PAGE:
IntToString(char *s, int i) ???

What function for putting a number into a string?
victorlongAsked:
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nietodConnect With a Mentor Commented:
Thanks.
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lucidityCommented:
itoa(int,char*,int); //last arg is 10 for base 10

example...
itoa(X,STR,10);
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nietodCommented:
Itoa() is not a standard C++ function.  sprintf() is.
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nietodCommented:
You would do something like.

char Str[80];
int i = 45;

sprintf(Str,"%i",i);

of course ther are millions of possibilities for controling the base, the leading sign, the pading characters etc with sprintf().
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victorlongAuthor Commented:
I want a C++ answer since a am in C++ space.

I remember function printf() is a C style function which needs a C style head file (forgot the name). Are you sure sprintf() is a C++ function? What head file it needs?
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nietodCommented:
All the c functions are available in C++.  It is found in stdio.h.

I guess if you want a more C++ (not C) approach, you could use the << operator to a strstream, like

#include <strstream>
strstream S;
int i = 123;
char Str[50];

S << i;
strcpy(Str,S.str());

But I don't think I would go to that trouble.
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nietodCommented:
Actually that's not 100% correct.  the string returned by the strstream's str() function is not NUL terminated.  You have to get the stringbuffer and get the length from there.  I can elaborate if you really want to go that route.
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victorlongAuthor Commented:
Nietod,

1. So you agree that C approach is better than C++ in my case.
2. Why you said "Itoa() is not a standard C++ function.  sprintf() is."? It seems to me that Both of them are C functions and can be used in C++.

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nietodCommented:
1.  the sprintf() (C) approach will probably slightly faster and more direct than the stringstream (C++) approach.  Realistically, you aren't likely to notice the difference.

2.  sprintf() is part of the standard C library.  All C and C++ compilers that are shipped with a copy of the standard library (wich is probably all compilers) will support sprintf().  Thus code that uses sprintf() is portable.  itoa() is not part of the standard C or C++ libraries.  Thus code that uses it may not be portable to other compilers.  If you don't plan on porting and if your compiler supports it, then it doesn't matter and you can use it.  (Or you can write your own itoa() for compilers that don't support it and use the existing itoa() on compilers that do.).
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victorlongAuthor Commented:
Experts, Thank you.

Lase quesion:

lucidity's answer isn't a wrong answer but nietod's comments let me know much more....How to do with the points?
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nietodCommented:
That's up to you.  If it were up to me, I think I would base it on the solution I chose to use.  That is, if I choose to use itoa(), I would give lucidity the points, if not, I would give them to the other expert.    But the choice is yours.  I offered the advice freely knowing well that most likely I would not get the points.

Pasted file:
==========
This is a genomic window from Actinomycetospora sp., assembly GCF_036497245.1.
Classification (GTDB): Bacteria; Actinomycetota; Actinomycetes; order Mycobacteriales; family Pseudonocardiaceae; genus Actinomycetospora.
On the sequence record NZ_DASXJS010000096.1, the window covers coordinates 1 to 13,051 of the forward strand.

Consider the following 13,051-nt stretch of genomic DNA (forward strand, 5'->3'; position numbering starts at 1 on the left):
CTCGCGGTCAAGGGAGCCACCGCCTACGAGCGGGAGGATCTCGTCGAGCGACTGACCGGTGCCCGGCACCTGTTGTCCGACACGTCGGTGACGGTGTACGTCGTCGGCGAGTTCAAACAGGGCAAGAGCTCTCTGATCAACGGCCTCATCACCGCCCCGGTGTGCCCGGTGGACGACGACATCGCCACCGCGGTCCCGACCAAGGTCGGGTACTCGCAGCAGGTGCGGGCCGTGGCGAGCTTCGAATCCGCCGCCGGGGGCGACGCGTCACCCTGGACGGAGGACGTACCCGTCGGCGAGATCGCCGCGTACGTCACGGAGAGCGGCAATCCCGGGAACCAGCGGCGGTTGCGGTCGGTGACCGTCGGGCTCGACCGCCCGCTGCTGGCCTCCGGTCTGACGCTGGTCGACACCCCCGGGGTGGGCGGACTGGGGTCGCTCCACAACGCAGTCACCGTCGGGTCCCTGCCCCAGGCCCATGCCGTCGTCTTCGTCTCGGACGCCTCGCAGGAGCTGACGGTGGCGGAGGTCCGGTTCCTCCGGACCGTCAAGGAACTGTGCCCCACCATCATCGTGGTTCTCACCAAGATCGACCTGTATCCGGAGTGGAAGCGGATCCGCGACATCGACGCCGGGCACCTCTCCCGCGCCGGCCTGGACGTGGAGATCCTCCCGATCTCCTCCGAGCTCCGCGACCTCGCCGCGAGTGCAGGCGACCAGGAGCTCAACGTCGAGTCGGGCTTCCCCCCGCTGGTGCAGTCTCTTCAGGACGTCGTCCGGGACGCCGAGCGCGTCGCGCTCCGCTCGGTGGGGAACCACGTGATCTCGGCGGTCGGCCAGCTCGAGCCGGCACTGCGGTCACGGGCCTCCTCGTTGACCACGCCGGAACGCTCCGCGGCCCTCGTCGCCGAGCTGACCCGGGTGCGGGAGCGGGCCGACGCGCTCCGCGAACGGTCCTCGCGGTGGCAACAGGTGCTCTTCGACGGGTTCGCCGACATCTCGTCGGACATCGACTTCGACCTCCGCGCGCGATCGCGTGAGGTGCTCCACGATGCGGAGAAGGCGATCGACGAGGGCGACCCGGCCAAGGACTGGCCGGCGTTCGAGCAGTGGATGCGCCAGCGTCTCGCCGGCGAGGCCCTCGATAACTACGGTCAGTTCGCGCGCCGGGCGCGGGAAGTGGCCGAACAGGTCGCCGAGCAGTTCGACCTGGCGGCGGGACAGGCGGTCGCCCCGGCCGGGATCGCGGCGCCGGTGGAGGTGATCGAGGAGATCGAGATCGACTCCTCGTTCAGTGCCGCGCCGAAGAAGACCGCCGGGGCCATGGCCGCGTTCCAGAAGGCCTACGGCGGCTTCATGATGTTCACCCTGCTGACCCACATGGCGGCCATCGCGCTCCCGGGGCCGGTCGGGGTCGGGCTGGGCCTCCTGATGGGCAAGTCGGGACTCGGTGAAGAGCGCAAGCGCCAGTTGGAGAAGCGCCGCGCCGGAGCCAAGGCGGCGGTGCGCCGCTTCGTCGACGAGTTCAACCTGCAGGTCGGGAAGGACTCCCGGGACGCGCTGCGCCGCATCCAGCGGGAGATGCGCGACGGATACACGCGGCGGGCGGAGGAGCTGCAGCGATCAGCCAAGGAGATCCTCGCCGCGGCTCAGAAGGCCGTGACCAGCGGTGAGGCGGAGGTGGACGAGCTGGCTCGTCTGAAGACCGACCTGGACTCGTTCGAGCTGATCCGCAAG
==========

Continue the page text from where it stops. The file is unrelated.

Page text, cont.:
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victorlongAuthor Commented:
Lucidity,

Would you say something?
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paynCommented:
nietod:

>All the c functions are available in C++.  It is found in stdio.h.

If you want to pick nits, you're supposed to #include <cstdio>, not <stdio.h>, if you want the standard C stdio library in a C++ project. The only time you're supposed to use the old-style headers is in a mixed-language project. Of course nearly every compiler comes with a cstdio that just #includes stdio.h anyway, so it doesn't really make any difference...

And just to clarify one more tiny irrelevancy, the fact that sprintf is in <cstdio> means it's part of the standard C++ library as well as the standard C library...

And why 80 characters to represent an integer? In case someone's using a 256-bit platform?

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nietodCommented:
I believe that according to the standard (now that there is one).  stdio.h is the typical C standard stdio.h include file.  The cstdio include file is a short include file that includes the stdio.h include file, but includes it inside the "std" namespace.  Thus you can include either, depending on how you feel about namespaces.  And I believe this is part of the standard.

Why 80 characters?  I ment 800 to be safe.  : - ) No fixed length string is every long enough.  
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victorlongAuthor Commented:
To nietod:

I think you should get the points and I assume lucidity agree also....
Can you tell me how to pass the points to you?
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nietodCommented:
Well, I'm not sure lucidity would agree.  But the choice is yours (and the client is always right).  

You can reject his answer and I'll submit a "dummy" answer.  I appreciate the fact that you are taking the time seen to it that the correct (in your opinion) expert gets the points.  Too many times clients just grade the proposed answer regardless of who gave the answer they prefer.
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